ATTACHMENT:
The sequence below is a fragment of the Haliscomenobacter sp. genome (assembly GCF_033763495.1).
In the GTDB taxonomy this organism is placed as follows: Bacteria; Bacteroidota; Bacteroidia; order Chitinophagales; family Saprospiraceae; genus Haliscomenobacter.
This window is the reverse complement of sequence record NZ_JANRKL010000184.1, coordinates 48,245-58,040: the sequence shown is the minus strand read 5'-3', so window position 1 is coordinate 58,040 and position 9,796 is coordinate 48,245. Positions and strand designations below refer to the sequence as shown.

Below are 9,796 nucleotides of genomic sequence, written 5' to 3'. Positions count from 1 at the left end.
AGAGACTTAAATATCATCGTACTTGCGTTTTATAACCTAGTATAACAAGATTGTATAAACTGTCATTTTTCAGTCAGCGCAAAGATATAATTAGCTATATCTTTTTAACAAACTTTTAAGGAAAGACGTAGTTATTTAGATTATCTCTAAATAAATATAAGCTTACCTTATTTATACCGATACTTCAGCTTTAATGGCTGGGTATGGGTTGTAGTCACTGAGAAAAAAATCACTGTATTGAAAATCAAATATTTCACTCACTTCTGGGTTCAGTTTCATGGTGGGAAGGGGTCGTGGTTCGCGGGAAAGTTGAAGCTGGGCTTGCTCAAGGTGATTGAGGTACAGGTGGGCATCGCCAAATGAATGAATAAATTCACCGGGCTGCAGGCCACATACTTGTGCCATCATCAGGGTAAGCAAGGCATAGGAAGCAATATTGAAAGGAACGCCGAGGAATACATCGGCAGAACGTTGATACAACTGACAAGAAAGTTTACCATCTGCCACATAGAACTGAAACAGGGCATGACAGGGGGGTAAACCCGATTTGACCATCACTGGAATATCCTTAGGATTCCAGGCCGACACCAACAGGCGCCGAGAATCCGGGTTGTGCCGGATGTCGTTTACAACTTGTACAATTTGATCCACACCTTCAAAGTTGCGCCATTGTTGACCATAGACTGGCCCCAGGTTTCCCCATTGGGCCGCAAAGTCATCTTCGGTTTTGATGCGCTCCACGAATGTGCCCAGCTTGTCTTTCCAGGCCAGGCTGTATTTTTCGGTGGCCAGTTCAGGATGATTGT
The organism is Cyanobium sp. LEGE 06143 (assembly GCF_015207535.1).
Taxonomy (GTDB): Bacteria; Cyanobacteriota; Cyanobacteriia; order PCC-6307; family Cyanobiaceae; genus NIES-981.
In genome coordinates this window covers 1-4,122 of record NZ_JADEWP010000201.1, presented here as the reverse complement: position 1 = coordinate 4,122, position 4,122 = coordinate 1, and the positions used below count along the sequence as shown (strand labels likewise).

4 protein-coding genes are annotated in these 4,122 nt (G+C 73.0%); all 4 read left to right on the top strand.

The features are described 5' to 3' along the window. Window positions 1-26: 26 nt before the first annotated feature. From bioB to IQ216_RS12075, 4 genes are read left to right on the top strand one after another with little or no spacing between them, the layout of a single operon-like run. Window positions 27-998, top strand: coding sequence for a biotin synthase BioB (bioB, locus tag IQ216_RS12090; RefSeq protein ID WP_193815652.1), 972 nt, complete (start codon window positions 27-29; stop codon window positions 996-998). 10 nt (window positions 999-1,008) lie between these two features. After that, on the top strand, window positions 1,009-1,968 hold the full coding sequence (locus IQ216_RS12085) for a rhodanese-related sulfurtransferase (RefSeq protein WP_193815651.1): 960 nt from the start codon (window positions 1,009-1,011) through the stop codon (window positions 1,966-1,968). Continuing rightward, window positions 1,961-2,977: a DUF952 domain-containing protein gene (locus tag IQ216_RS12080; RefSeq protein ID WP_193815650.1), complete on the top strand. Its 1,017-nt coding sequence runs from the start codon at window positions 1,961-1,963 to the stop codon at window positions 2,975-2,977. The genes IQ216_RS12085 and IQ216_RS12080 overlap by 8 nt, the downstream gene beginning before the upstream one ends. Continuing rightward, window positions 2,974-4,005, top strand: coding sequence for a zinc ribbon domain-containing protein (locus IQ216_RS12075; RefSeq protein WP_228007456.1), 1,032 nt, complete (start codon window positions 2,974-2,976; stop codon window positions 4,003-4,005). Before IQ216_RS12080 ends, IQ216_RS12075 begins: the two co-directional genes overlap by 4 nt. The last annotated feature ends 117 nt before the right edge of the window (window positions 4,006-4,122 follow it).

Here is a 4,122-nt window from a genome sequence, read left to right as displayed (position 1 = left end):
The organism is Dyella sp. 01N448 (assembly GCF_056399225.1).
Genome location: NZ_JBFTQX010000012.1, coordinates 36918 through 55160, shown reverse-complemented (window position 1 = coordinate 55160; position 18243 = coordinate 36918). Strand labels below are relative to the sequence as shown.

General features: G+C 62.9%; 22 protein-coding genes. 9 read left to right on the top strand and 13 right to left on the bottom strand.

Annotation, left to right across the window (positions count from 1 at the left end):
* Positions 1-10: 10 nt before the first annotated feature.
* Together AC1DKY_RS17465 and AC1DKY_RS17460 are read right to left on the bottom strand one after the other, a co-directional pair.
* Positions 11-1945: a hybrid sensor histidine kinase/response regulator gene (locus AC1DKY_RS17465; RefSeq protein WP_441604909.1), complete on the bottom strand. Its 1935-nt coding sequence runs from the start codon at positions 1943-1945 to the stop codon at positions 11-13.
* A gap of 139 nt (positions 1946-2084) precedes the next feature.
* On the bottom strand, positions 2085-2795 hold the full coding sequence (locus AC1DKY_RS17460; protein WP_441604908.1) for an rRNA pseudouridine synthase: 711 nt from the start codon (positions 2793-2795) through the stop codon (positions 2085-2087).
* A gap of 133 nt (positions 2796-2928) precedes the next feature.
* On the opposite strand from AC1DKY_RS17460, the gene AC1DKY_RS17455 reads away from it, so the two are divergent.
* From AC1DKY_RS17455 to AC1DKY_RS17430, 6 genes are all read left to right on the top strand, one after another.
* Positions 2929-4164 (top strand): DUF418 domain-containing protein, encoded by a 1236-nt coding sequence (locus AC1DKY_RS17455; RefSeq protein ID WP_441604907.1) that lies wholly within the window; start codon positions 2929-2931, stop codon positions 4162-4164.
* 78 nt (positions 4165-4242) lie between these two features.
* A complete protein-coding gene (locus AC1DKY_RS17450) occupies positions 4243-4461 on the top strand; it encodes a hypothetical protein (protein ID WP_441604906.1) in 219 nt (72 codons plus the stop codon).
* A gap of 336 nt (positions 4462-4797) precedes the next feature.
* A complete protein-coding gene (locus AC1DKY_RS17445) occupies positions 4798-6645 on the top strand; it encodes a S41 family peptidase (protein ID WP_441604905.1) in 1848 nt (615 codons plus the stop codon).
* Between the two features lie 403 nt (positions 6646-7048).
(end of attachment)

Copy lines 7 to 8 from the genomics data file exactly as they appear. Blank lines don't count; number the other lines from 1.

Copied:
Taxonomy (GTDB): Bacteria; Cyanobacteriota; Cyanobacteriia; order PCC-6307; family Cyanobiaceae; genus NIES-981.
In genome coordinates this window covers 1-4,122 of record NZ_JADEWP010000201.1, presented here as the reverse complement: position 1 = coordinate 4,122, position 4,122 = coordinate 1, and the positions used below count along the sequence as shown (strand labels likewise).